Above picture pretty much tells you what you need to know about these beautiful balls. They disappear. I would not normally post two recipes in a row, but have to on account of the season, the crazy smack in the palate these have, and, er… the eating of these scrumptious chocolate buzz balls may have temporarily dulled my creativity for the next “real” article. Two of my sisters, Panni and Paulette, made and brought these for Thanksgiving. It is an adaptation of Condolife.com’s “The World’s Best Most Dangerous Rum Balls Ever”. As that recipe advises, these actually get better with a bit of time, the ingredients getting more and more familiar with each other as the rum enables. Just like life with people and drinking!
12 ounces semi-sweet chocolate (high quality please)
1/2 cup almond paste
1 cup sour cream
A pinch of salt
8 cups (or three boxes) Nilla Crackers/vanilla wafers (finely crushed)
1 1/2 cups melted butter
1 1/2 cups rum (whatever color, but dark is my favorite)
2 cups pecans, crushed
3 2/3 cup cocoa (again, good quality)
2 cups sugar
Chipotle or cayenne pepper as desired and as withstood
Melt the 12 oz. chocolate in a double boiler and mix with the sour cream, almond paste and salt. Cream well and set aside. In separate bowl combine wafers, butter, rum, pecans and 2/3 cup of the cocoa. Mix until it holds its shape. Add chocolate-sour cream mixture and knead with your hands until blended and soft. Refrigerate until firm (overnight). Mix the sugar and remaining 3 cups cocoa together and put it where you think is easiest for the next task–you’ll be rolling the rum balls in this mixture to properly surface them. With your hands form small (~1″ dia.) balls and then roll them in the cocoa/sugar mixture to coat. Place them in cookie tin lined with wax paper, or in mini-cupcake holders. For the pepper/last ingredient. Experiment. Toss in a pinch to the cocoa/sugar coating mixture and roll a batch in it. The additional heat of the pepper–the chocolate–the rum–a gift to almost all your senses. Legendary.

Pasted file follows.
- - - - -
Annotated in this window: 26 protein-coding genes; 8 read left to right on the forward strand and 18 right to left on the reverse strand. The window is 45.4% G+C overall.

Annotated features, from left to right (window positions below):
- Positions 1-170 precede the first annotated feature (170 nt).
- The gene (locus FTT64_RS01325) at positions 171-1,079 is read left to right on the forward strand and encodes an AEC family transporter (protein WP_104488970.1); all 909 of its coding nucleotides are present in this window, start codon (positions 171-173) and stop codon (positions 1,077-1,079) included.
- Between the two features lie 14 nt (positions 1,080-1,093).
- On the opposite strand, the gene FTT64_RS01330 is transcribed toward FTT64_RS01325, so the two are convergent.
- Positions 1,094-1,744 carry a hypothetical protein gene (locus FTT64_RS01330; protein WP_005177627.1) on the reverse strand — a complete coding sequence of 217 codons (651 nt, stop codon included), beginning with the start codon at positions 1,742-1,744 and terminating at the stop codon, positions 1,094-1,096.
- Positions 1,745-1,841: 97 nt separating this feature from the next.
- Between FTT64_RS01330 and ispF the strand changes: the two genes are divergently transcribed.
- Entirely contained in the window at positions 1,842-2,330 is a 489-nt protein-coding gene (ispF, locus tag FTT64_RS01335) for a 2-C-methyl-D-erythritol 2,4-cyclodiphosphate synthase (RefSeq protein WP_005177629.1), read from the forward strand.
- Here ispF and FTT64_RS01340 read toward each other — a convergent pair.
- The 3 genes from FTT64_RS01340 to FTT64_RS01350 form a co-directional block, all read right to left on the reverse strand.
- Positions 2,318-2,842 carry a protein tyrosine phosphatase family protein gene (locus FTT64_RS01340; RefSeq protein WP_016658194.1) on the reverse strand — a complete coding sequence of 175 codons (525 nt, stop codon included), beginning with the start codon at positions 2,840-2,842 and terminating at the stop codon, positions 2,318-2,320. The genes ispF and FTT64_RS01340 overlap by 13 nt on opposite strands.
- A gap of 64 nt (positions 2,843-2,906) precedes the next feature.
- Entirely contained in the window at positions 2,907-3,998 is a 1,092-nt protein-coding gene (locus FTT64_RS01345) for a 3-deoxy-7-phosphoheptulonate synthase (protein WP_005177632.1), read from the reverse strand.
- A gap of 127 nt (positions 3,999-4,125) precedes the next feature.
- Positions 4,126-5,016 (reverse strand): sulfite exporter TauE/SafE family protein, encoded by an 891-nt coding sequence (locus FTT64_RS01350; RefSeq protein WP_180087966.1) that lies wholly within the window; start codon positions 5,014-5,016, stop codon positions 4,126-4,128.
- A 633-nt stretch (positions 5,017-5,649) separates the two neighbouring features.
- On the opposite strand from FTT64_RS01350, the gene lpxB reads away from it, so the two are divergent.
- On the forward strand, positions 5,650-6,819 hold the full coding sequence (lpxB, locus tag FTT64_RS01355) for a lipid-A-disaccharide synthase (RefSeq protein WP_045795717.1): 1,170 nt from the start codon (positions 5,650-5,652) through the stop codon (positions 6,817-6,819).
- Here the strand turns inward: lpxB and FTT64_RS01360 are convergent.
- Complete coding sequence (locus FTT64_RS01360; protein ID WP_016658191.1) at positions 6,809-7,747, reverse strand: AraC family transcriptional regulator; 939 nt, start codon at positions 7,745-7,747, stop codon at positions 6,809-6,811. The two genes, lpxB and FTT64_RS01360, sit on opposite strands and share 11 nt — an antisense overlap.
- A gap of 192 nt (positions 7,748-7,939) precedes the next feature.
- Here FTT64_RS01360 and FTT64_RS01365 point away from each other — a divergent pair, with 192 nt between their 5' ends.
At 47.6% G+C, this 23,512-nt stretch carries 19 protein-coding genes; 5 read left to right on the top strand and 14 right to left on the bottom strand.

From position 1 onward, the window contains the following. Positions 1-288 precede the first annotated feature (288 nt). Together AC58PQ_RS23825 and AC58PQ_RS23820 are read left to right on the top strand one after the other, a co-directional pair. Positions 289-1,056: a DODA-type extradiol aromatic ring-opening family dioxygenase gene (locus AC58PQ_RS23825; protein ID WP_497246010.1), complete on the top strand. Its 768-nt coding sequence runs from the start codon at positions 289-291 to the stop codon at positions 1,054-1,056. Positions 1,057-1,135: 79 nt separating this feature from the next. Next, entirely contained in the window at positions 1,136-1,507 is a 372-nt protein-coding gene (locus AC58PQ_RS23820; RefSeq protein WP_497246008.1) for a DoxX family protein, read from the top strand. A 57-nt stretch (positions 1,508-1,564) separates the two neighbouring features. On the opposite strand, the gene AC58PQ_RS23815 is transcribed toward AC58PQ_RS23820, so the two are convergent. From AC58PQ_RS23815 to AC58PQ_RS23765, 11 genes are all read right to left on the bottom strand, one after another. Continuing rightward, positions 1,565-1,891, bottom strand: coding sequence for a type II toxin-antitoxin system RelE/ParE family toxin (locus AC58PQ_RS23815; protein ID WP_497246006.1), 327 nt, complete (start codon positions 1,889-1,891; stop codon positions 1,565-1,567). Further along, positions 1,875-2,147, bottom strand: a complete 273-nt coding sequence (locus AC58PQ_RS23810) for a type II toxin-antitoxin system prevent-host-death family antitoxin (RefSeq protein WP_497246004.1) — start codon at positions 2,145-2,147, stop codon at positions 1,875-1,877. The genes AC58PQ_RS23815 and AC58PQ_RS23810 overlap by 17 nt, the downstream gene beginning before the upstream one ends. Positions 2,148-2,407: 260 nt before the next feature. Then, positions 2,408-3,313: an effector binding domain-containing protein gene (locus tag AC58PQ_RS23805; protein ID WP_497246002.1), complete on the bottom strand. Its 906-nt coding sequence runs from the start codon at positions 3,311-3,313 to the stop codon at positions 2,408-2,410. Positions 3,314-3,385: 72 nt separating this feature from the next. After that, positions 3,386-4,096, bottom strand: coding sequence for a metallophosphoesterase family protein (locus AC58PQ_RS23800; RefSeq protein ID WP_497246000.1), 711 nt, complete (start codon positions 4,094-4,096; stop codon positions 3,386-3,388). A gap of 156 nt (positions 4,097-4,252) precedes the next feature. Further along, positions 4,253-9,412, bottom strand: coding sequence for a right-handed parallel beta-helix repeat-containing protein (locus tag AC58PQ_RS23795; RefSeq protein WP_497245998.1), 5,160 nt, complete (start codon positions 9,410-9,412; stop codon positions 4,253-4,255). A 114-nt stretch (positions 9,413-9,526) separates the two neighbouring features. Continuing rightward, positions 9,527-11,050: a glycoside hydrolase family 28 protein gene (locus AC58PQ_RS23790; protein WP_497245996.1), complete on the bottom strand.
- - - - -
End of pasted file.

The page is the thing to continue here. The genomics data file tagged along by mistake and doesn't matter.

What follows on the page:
- Roasted Red Pepper and Gouda Soup (11/27/2016)
Basics by “The Café”
Finessing By Narcissa Lyons
This sounds like it might be a heavy soup, but isn’t. The amount of cheese is minimal but adds a nice smokiness and texture. It’s possible adding a dollop of sour cream to your portion might make it even better since sour cream invariably does. Below serves roughly 4 hungry peeps.
1 tablespoon EVOO
1 onion chopped
2 carrots peeled and cut into small pieces
4-5 roasted red peppers, sliced*
4 cloves garlic minced
2 cans reduced sodium chicken broth (14.5 oz cans)
1 bunch fresh basil
1/2 teaspoon dried thyme leaves
Salt and Pepper to taste
1/2 cup smoked Gouda cheese shredded, plus some for garnish
Home-made garlic croutons**
Chopped bacon bits (optional)
Heat olive oil in a 4-quart saucepan over medium heat. Add onion and cook, stirring often, 3 to 5 minutes. Add carrots, roasted red peppers, garlic, chicken broth and seasonings. Bring to a boil; reduce heat and simmer, uncovered, 25 to 30 minutes.
Remove from heat. Using either an immersion blender (love this thing) or a traditional blender, puree the soup. Once pureed and at home in the saucepan again, add the cheese. Cook over low heat, stirring frequently, until cheese is melted.
Ladle into bowls and garnish with some of the shredded cheese, croutons & bacon bits. Enjoy.
*If you haven’t roasted peppers before, it’s easy and they are very good to have around to toss into almost anything (pasta, sandwich, fantabulous on their own). Plus you should do it any time you think your peppers might not be tasty raw any longer. Simply take 4-5 peppers or whatever depending on you, and slice off the sides, tossing the innards. You do not have to wash since you’ll be peeling off the skin. Place them on a cookie sheet, skin side up, and put under a high broil setting. You want to take them out when the skin looks as below, approx. 10-15 minutes. Once cooled off, peel the skin and discard the skin. It’s OK if you don’t get every last shred of charred skin since that adds to the flavor. Layer the pieces of peppers in a wide cereal bowl ideally so that layers are: peppers/TBSP EVOO/salt to taste, peppers/EVOO,etc. Each time you put the oil on, rub into the peppers so they all have the benefit.
**If you don’t have them or feel like making them, store bought will do the trick obviously.